Hopin, Run the World (virtual conferences):

London-based Hopin raised $6.5 million in venture funding for a platform the Financial Times calls a combination of “Twitch-style livestreams of keynotes, Zoom-style video conferencing for groups, and one-to-one conversations inspired by Chatroulette.” It allows as many as 100,000 users to participate in an event at once. Founder John Boufarhat promises his 20-person team will scale that to more than 1 million by the end of the year. CNBC reports that before the outbreak, Hopin had a waitlist of about 10,000 sign-ups; in February alone it registered 8,000 more.

Run the World, based in Mountain View, offers video conferencing, ticketing, networking, and other functions for conference organizers in exchange for 25 percent of ticket sales. Founded by former Facebook colleagues Xiaoyin Qu and Xuan Jiang, the venture has raised $4.3 million from investors including Andreessen Horowitz.

Mural, The Wild (digital whiteboards and virtual studios):

Mural, with offices in San Francisco and Buenos Aires, is a cloud-based collaboration platform that allows distributed teams to draw, display, and organize visual elements on a variety of different devices. Lead trainer Mark Tippin calls it a digital whiteboard that helps users see each other as well as their ideas. The company has about 4,000 corporate customers worldwide, including design heavyweights IBM, SAP, and Steelcase. CEO Mariano Suarez-Battan says Mural has received thousands of new user requests per day since the outbreak.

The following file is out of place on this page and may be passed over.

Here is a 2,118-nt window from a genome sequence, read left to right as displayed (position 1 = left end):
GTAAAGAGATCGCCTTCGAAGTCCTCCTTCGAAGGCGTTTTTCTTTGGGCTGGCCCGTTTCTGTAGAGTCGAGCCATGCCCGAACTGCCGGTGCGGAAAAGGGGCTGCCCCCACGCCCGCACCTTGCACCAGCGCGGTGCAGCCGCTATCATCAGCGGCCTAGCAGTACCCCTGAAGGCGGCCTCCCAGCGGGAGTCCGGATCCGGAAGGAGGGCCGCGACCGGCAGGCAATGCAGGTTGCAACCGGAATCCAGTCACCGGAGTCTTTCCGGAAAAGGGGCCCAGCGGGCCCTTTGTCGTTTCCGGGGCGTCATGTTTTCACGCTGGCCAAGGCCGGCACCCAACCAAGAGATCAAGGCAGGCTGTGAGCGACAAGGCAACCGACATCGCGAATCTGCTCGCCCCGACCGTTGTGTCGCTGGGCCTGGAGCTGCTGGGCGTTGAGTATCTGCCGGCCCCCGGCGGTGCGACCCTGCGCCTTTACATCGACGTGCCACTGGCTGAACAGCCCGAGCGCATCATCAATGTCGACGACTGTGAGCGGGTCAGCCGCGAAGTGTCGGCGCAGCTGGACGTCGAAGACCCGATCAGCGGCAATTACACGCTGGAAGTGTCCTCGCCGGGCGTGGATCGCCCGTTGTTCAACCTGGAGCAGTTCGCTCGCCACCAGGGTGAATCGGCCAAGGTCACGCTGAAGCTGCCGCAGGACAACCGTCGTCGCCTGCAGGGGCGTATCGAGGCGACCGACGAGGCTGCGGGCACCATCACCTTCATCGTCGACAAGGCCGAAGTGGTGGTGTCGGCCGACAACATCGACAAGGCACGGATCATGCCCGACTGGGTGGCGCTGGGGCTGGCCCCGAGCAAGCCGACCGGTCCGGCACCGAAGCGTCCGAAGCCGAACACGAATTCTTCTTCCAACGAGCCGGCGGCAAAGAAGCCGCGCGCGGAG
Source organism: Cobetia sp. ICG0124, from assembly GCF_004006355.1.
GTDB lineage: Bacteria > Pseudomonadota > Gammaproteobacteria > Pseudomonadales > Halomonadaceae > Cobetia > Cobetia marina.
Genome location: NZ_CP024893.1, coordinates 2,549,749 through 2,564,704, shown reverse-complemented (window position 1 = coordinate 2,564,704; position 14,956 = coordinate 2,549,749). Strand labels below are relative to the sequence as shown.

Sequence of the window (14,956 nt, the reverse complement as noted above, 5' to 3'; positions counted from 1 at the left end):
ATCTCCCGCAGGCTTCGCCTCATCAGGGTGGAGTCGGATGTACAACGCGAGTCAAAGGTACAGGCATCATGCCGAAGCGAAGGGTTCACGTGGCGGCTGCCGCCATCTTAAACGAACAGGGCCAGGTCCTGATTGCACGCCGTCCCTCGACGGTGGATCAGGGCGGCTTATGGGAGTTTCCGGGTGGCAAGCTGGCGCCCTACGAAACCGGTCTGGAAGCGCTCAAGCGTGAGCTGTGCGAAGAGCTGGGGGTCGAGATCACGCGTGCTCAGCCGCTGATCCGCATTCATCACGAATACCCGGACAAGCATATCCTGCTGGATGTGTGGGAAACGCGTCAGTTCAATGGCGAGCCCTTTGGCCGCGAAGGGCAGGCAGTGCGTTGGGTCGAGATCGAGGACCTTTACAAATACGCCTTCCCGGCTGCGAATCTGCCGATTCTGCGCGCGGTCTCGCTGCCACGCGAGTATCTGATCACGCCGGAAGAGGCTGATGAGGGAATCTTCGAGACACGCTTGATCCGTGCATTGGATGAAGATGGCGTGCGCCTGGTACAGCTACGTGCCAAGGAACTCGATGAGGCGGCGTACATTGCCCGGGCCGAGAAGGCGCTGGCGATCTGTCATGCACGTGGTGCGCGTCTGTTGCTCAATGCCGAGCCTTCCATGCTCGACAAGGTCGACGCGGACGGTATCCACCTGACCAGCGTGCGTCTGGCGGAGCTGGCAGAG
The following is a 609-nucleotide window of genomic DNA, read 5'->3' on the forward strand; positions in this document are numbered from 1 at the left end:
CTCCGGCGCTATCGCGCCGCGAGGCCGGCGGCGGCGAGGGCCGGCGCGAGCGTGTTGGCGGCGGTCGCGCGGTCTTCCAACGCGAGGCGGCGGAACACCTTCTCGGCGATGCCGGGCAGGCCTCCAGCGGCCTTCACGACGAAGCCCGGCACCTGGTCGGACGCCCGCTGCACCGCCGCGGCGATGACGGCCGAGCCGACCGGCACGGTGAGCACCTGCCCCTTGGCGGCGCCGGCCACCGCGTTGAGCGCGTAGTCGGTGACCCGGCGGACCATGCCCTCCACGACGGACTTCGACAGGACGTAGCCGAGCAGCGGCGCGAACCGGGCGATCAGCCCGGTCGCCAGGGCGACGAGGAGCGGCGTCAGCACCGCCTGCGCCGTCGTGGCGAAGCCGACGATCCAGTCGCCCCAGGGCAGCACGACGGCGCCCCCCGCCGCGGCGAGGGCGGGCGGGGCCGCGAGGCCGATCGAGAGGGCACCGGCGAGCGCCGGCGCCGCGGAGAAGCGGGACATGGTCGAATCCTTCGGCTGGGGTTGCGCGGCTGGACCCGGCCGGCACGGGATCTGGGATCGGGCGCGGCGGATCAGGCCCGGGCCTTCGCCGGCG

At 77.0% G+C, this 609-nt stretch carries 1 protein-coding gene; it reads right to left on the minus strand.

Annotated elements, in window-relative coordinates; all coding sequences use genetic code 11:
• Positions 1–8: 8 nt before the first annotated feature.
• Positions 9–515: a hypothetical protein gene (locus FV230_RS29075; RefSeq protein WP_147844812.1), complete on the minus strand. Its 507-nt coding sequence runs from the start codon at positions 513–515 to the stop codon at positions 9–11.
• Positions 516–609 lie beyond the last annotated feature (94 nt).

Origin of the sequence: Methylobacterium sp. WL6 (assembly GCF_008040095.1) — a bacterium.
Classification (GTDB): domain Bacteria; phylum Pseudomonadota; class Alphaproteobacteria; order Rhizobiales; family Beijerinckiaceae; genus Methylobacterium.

And then there’s The Wild, whose technology lives up to its name. The software allows architects and designers to don headsets and wireless handheld prompts to collaborate on projects using virtual and augmented reality. 

Designers and design thinkers, who have always been at the vanguard of the remote work revolution, will play a leading role in taking this trend mainstream. How are these new technologies changing your working hours? And how can we use them to extend the reach of Fortune events in this new reality? Send your insights and suggestions my way.

More design news below.

Clay Chandler


This edition of Business By Design was curated by Margaret Rhodes.

DES04.20.animated for BxD
A sampling of the 100 best-ever designs, according to Fortune's new survey.
Icons by MartÍn Laksman; Animation by Nicole Vergalla

New icons. Sixty years ago, Fortune surveyed designers and experts to compile a list of the 100 best-designed products of the era. This month, Fortune recreated the survey and updated the list, adding digital products and new services to the 100 best designs.